As we enter the summer holiday season many people will be heading coastwards to the seaside, a fine summer holiday tradition. Some will stay in caravans, others in hotels and guest houses, and some will venture to all-inclusive resorts and holiday parks, once more commonly known as holiday camps. Popularised by Butlins and Pontins, this type of affordable and entertainment-packed family holiday became increasingly popular. Billy Butlin had opened the first of his holiday camps at Skegness in 1934, and the first Pontins opened a decade later in 1946 at Brean Sands, Somerset.

The founder of Pontins was Frederick (Fred) Pontin, a Walthamstow-born man whose father was a cabinet maker and also hailed from Walthamstow. Fred was born in 1906 in Highams Park, in the parish of Walthamstow, and spent his formative years in the area; the family were living at Coleridge Road by the time Fred was aged four, before a move to Lloyd Road, and later Gloucester Road. Fred attended a school in the Blackhorse Road area before studying at Sir George Monoux School as a fee-paying pupil, where he excelled at sports, but left aged 15 in 1922 with no qualifications.East London and West Essex Guardian Series:

The cover of Fred Pontin's autobiography

Like many locals, Fred’s parents were avid supporters of Walthamstow Avenue Football Club, then based in Higham Hill, and Fred inherited their passion. He became club treasurer and wrote regular match reports for the Walthamstow Guardian, and even met his wife Beatrice Dorothy Mortimer (often known by her middle name) at one of the club’s social events. They married at St Mary’s Church, Walthamstow in July 1929 when Fred was 22, and later set up home in a large house in Forest Glade, Highams Park. Their daughter Patricia was born in 1937.

Whilst at school Fred had developed an interest in the Stock Exchange and after leaving, he embarked upon a successful City career with the intention of becoming a millionaire. He worked for several stockbroker and investment firms, gaining experience of company investments, market dealings and shares. He had a somewhat entrepreneurial spirit and business acumen, and in 1937, the year that his daughter was born, he set up the first of several football pools and bookkeeping businesses.

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A 1948 Pontins brochure

During the Second World War he helped establish hostels for construction workers, and building on this experience, in 1946, he bought a derelict camp at Brean Sands, Somerset, forming a syndicate to raise the necessary £23,000, ensuring a 50 per cent control by obtaining a bank loan for half the money. He transformed the site into the first of many Pontins Holiday Camps, and within 25 years or so there were 22 holiday camps attracting a million visitors a year. In the 1960s Pontins expanded abroad, creating package holidays at several Pontinental Holiday Villages at prime locations including in Spain, Majorca, Ibiza and Greece.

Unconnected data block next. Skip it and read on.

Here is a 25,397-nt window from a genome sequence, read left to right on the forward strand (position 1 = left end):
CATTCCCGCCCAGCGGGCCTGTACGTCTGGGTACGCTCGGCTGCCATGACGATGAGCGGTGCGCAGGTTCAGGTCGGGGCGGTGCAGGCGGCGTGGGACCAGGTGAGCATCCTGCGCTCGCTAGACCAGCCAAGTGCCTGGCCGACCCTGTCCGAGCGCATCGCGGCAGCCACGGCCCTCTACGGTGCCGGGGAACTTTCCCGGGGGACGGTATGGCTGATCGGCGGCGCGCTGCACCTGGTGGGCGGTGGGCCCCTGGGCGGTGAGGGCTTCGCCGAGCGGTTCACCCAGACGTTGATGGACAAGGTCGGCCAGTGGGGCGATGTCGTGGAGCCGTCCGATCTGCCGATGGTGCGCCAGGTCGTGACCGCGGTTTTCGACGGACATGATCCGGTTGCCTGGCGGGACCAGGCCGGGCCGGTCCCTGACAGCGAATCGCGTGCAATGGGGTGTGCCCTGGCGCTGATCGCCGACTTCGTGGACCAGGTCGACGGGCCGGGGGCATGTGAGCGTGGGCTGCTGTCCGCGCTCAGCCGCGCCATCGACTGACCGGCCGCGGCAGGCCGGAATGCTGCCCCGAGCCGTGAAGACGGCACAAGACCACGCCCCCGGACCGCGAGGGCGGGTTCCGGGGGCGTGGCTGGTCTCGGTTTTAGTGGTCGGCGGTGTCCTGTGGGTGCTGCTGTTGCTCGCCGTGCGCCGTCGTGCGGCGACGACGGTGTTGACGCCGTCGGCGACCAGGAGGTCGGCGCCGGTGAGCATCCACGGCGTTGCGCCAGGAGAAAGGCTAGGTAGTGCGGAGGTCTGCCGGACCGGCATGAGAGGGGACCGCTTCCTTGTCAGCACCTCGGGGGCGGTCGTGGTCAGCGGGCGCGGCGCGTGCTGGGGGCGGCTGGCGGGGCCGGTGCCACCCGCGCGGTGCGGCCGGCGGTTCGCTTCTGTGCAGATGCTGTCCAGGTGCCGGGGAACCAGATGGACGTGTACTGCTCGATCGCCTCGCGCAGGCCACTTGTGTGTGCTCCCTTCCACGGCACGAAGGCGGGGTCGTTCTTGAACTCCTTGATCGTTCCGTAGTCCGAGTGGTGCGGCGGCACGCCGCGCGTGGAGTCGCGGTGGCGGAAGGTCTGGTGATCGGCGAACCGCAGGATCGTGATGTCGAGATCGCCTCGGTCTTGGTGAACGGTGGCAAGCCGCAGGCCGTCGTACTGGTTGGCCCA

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Fred ran the business with most of his family for more than 30 years before selling it in 1978, although he remained a director for two years before resigning. Fred also found time to be a prolific charity fundraiser, for which he received a knighthood in 1976.

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Never one to remain idle, Fred retained involvement in various businesses in his later years; aged 80 he joined Ponti’s restaurant chain and in the 1990s he was working on a Euro Pontin company to accommodate 3,000 people a week to travel to Eurodisney. Fred had never really retired, nor had he wanted to, proclaiming that “When I take up golf or buy myself a yacht, see that I am certified.”

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He died in Blackpool in 2000, aged 94, leaving a legacy of decades of holiday memories for countless families from all over the country.

Karen Averby is a seaside-loving historian and research consultant specialising in researching histories and stories of buildings, people and places. She researches house histories for private clients and collaborates in community heritage projects ( She is also director of Archangel Heritage Ltd, an historical research consultancy providing research services for the commercial heritage sector ( Also found on Twitter @karenaverby and @archaheritage